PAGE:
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Prepayment penalties on a mortgage

Dr. Don TaylorDear Dr. Don,
When refinancing, am I better off borrowing at 7.5 percent with no prepayment penalty or at 7 percent with a three-year prepayment penalty? Thanks. -- Corrine Conflicted

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Dear Corrine,
It depends on how long you plan to stay in the house and the terms of the prepayment penalty. For example, the loan may be structured so there's no prepayment penalty if you sell your house, but there is a prepayment penalty if you refinance your mortgage.

Prepayment penalties stop the homeowner from shifting interest rate risk back to the lender. If rates go higher, the homeowner has little interest in refinancing, keeping the lender in a below market rate mortgage. Without a prepayment penalty, it's easier for refinancing to make sense for the homeowner, which stops the lender from realizing above market income on the original loan.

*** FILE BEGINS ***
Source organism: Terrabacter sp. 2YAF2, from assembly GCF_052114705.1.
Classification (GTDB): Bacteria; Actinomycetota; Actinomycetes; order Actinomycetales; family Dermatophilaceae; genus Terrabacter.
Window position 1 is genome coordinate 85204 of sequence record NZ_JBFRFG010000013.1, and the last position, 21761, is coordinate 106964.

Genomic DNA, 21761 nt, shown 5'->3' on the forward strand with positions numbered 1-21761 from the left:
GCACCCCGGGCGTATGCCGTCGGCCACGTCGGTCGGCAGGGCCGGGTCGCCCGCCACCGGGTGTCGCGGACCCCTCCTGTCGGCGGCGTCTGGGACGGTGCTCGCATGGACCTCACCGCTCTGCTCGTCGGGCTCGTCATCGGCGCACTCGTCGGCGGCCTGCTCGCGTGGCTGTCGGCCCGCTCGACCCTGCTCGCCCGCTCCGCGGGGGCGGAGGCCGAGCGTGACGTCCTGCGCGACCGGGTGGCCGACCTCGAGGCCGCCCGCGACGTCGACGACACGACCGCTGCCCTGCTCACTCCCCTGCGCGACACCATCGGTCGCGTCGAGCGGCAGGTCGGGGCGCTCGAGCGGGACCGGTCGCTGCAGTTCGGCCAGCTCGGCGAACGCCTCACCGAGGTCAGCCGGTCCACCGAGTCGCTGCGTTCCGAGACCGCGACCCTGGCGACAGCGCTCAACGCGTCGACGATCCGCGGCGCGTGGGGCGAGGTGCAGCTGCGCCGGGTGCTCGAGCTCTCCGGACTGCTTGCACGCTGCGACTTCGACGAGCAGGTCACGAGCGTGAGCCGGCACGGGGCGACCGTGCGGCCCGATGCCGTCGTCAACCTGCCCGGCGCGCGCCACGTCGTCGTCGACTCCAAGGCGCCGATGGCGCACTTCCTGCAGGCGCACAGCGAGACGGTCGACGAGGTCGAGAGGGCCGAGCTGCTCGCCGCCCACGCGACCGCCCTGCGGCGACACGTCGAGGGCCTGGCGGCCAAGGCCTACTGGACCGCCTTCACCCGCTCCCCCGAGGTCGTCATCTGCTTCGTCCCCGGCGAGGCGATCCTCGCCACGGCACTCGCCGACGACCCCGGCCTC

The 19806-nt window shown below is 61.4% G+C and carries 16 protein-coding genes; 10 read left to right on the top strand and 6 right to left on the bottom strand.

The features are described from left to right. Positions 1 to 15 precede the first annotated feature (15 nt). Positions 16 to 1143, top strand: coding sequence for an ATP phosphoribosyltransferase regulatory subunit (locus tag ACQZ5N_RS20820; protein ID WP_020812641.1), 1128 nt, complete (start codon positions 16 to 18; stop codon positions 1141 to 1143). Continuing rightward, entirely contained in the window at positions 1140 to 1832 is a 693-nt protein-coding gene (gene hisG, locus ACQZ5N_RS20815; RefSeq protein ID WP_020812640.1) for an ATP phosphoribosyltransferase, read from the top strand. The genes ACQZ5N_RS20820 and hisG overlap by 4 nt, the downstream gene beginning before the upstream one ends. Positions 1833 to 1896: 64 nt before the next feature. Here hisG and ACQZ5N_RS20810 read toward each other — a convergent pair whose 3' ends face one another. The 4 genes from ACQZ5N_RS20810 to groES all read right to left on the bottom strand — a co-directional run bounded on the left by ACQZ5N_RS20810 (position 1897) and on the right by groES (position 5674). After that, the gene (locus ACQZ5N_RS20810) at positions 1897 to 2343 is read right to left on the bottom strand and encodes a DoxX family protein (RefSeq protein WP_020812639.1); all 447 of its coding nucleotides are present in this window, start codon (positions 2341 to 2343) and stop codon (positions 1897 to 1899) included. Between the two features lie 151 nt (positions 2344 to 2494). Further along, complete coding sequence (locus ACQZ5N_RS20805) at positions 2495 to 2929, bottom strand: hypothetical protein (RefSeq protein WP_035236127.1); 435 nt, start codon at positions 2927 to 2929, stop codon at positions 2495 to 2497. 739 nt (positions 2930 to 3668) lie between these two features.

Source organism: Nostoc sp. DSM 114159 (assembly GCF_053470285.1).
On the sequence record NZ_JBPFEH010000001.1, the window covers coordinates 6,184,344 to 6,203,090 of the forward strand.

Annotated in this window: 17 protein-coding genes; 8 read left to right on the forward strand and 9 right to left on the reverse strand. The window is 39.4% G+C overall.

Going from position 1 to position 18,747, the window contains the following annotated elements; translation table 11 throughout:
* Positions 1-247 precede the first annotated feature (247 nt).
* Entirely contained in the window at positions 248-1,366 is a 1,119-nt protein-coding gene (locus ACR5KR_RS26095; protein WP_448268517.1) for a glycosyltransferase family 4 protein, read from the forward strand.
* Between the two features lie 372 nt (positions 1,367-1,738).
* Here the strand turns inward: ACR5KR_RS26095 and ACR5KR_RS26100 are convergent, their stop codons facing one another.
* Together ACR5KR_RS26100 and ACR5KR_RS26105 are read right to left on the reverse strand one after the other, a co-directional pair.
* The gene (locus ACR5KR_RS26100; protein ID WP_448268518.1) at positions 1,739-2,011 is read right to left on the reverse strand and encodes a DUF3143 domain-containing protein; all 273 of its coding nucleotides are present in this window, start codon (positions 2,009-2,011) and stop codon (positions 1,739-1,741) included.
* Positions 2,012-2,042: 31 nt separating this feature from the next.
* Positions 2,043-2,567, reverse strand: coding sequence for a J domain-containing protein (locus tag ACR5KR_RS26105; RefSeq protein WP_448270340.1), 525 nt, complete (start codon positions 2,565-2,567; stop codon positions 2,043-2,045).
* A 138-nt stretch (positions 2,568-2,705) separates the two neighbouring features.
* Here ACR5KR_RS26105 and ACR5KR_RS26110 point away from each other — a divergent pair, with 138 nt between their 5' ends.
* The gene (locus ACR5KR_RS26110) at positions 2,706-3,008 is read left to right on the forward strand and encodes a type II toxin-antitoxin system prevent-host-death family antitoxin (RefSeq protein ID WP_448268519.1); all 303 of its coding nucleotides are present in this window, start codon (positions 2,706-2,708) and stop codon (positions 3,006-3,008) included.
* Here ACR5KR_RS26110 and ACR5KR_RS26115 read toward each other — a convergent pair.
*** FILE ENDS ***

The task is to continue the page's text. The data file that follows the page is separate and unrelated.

The loan with no repayment penalty has a higher interest rate to compensate the lender for the risk that you'll refinance when rates go lower, forcing the lender to reinvest at the new, lower interest rate.

Additional principal payments, especially if they're substantial, can trigger a prepayment penalty. Make sure you know the prepayment terms before making additional principal payments.

This Freddie Mac guide has more on prepayment penalty mortgages. In general, you should be comfortable with the interest rate on your new mortgage, expect to be in the house through the end of the prepayment period, and get enough of a break on the interest rate to make it worth your while before considering a mortgage with a prepayment penalty.

You'd want a bigger interest rate break to accept a five-year prepayment period then you would with a two to three year period. Conversely, you'd expect less of an interest rate differential if there's no prepayment penalty if you sell your home within the prepayment period.

-- Posted: July 18, 2003




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